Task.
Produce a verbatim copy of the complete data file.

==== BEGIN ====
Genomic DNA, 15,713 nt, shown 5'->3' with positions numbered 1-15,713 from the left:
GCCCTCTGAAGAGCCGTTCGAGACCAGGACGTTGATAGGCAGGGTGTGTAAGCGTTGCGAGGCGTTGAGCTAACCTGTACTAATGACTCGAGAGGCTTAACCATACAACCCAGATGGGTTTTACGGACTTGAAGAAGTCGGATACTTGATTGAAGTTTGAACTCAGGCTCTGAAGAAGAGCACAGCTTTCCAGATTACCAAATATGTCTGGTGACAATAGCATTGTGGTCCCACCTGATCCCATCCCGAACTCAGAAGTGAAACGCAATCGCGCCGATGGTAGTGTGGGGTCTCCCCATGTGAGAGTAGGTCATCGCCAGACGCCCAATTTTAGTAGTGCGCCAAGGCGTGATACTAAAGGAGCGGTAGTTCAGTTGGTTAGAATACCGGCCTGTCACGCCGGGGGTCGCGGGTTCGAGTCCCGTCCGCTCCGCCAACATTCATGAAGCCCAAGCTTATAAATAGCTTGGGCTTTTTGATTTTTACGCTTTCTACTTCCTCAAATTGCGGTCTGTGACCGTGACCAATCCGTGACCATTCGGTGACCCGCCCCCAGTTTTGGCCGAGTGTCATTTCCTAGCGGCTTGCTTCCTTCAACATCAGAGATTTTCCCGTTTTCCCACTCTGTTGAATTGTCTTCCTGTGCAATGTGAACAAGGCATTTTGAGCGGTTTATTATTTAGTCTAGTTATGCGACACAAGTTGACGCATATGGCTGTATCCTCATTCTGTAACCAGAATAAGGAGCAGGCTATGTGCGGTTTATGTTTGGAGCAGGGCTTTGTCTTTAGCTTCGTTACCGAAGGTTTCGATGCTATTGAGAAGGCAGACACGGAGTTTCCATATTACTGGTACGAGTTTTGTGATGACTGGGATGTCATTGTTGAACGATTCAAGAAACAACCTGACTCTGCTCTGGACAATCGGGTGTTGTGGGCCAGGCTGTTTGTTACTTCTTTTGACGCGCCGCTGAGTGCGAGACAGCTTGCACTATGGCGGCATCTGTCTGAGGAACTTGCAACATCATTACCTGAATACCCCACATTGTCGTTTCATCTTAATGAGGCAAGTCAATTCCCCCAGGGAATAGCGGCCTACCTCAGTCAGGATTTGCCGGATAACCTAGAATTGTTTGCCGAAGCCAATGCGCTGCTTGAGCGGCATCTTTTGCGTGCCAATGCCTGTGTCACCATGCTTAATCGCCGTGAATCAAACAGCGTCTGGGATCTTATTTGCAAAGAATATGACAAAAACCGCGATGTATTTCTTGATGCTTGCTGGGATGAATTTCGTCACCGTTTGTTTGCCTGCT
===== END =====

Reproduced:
Genomic DNA, 15,713 nt, shown 5'->3' with positions numbered 1-15,713 from the left:
GCCCTCTGAAGAGCCGTTCGAGACCAGGACGTTGATAGGCAGGGTGTGTAAGCGTTGCGAGGCGTTGAGCTAACCTGTACTAATGACTCGAGAGGCTTAACCATACAACCCAGATGGGTTTTACGGACTTGAAGAAGTCGGATACTTGATTGAAGTTTGAACTCAGGCTCTGAAGAAGAGCACAGCTTTCCAGATTACCAAATATGTCTGGTGACAATAGCATTGTGGTCCCACCTGATCCCATCCCGAACTCAGAAGTGAAACGCAATCGCGCCGATGGTAGTGTGGGGTCTCCCCATGTGAGAGTAGGTCATCGCCAGACGCCCAATTTTAGTAGTGCGCCAAGGCGTGATACTAAAGGAGCGGTAGTTCAGTTGGTTAGAATACCGGCCTGTCACGCCGGGGGTCGCGGGTTCGAGTCCCGTCCGCTCCGCCAACATTCATGAAGCCCAAGCTTATAAATAGCTTGGGCTTTTTGATTTTTACGCTTTCTACTTCCTCAAATTGCGGTCTGTGACCGTGACCAATCCGTGACCATTCGGTGACCCGCCCCCAGTTTTGGCCGAGTGTCATTTCCTAGCGGCTTGCTTCCTTCAACATCAGAGATTTTCCCGTTTTCCCACTCTGTTGAATTGTCTTCCTGTGCAATGTGAACAAGGCATTTTGAGCGGTTTATTATTTAGTCTAGTTATGCGACACAAGTTGACGCATATGGCTGTATCCTCATTCTGTAACCAGAATAAGGAGCAGGCTATGTGCGGTTTATGTTTGGAGCAGGGCTTTGTCTTTAGCTTCGTTACCGAAGGTTTCGATGCTATTGAGAAGGCAGACACGGAGTTTCCATATTACTGGTACGAGTTTTGTGATGACTGGGATGTCATTGTTGAACGATTCAAGAAACAACCTGACTCTGCTCTGGACAATCGGGTGTTGTGGGCCAGGCTGTTTGTTACTTCTTTTGACGCGCCGCTGAGTGCGAGACAGCTTGCACTATGGCGGCATCTGTCTGAGGAACTTGCAACATCATTACCTGAATACCCCACATTGTCGTTTCATCTTAATGAGGCAAGTCAATTCCCCCAGGGAATAGCGGCCTACCTCAGTCAGGATTTGCCGGATAACCTAGAATTGTTTGCCGAAGCCAATGCGCTGCTTGAGCGGCATCTTTTGCGTGCCAATGCCTGTGTCACCATGCTTAATCGCCGTGAATCAAACAGCGTCTGGGATCTTATTTGCAAAGAATATGACAAAAACCGCGATGTATTTCTTGATGCTTGCTGGGATGAATTTCGTCACCGTTTGTTTGCCTGCT